Amazon's Holiday Shopping Target: The Procrastinator

The Web retailer bets on same-day deliveries this year

Amazon Targets Procrastinators for Holidays

Amazon.com Inc. has a new, expensive-to-reach target in its quest to sell everything to everyone: last-minute holiday shoppers.

The online store has spent the past year expanding its same-day delivery service to 24 metropolitan areas covering a population of 75.7 million people, or almost one in four U.S. residents, according to data compiled by Bloomberg. One option—Prime Now—gets products to customers in an hour or less.

By promising consumers in Seattle, Chicago, New York, San Francisco and other cities that they can get their purchases right away, Amazon Chief Executive Officer Jeff Bezos is betting that more people will be convinced to buy gifts online instead of trekking out to physical stores. He's also eager to maintain Amazon's dominance of online sales, which are projected to top $95.5 billion in November and December, an 11 percent increase from a year earlier, according to Forrester Research Inc.

"Prime Now is an absolute game changer for the holidays," said Josh Neblett, CEO of Etailz, which sells merchandise on various marketplaces including Amazon. "It opens the door to a whole new group of on-demand customers."

It's an expensive bet. Same-day delivery requires Amazon to keep inventory in cities where land and workers cost more. The company spends four times as much money dropping off packages on the day compared with next-day deliveries, according to Guru Hariharan, who worked at Amazon and EBay Inc. before starting Boomerang Commerce Inc., an e-commerce analytics firm in Sunnyvale, California. The model only works if couriers are handling about three to four deliveries per hour—anything less, and the service becomes a money loser, he said.

"The jury is still out on same-day delivery," Hariharan said.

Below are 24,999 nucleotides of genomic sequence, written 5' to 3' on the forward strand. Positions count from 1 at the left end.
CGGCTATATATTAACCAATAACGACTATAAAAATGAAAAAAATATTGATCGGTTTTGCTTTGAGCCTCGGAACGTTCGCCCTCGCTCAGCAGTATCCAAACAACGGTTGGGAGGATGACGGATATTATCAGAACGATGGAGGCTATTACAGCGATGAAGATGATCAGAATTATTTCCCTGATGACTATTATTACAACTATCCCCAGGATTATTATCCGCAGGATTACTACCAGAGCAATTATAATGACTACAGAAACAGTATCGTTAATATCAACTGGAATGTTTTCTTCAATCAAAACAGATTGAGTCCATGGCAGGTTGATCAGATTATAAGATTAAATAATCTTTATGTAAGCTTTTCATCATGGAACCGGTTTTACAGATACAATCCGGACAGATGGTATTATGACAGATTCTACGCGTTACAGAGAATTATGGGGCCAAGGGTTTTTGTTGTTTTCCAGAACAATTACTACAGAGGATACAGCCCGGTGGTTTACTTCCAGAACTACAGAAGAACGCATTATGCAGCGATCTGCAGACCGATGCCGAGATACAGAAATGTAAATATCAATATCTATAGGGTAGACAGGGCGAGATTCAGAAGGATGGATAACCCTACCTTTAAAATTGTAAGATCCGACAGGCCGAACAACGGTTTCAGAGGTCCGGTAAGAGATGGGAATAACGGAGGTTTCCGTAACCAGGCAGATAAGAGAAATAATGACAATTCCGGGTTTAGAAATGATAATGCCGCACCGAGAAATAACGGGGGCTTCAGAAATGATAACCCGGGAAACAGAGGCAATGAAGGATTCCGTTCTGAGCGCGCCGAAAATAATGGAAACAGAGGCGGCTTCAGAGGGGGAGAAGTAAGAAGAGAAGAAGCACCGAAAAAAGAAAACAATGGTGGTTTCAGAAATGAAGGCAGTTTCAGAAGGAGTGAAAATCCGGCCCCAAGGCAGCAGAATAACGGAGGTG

An employee seals a packaged customer order into an Amazon branded cardboard delivery box ahead of shipping at one of Amazon.com Inc.'s fulfillment centers.
An employee seals a packaged customer order into an Amazon branded cardboard delivery box ahead of shipping at one of Amazon.com Inc.'s fulfillment centers.
Photographer: Chris Ratcliffe/Bloomberg

Amazon Prime members can choose from among tens of thousands of items through Prime Now that can be delivered within an hour by paying $8, or within two hours for free. Another separate service, Prime Free Same Day, ships more than 1 million items by evening if orders are placed by noon.

By combining the convenience of Web shopping with the immediacy of a quick trip to the store, Amazon is becoming even more of a direct threat to Target Corp., Macy's Inc. and other retailers in the final days before Christmas when e-commerce orders start to dry up. It's also helping Amazon to stay ahead of EBay and startup Jet.com Inc., while giving Prime shoppers—who already get delivery discounts and online video and music streaming—another incentive to stick around and spend more. All of this comes against the backdrop of an e-commerce market that's starting to mature, with holiday sales seen slowing from 13 percent growth in 2014, according to Forrester data.

"There are so many reasons to skip a trip to the store," said Kelly Cheeseman, a spokeswoman for Seattle-based Amazon.

For the holidays, Amazon will probably offer same-day services until the last minute, on Dec. 24. That's perfect for shoppers like Bryon Gillis, 24, of Long Beach, California, who recently bought the Call of Duty: Black Ops III video game via Amazon's Prime Now app. "It was waiting for me when I got home, which was pretty nice," he said.

Amazon wouldn't have invested in same-day delivery unless the business proved promising, said Scot Wingo, chairman of ChannelAdvisor Corp., an e-commerce consulting company in Morrisville, North Carolina. Prime Now debuted in Manhattan almost a year ago, and steadily expanded to more cities. At the same time, Amazon has kept its spending under control, helping to more than double its share price this year.

"Amazon doesn't scale something this quickly unless it is seeing some impressive results," Wingo said.

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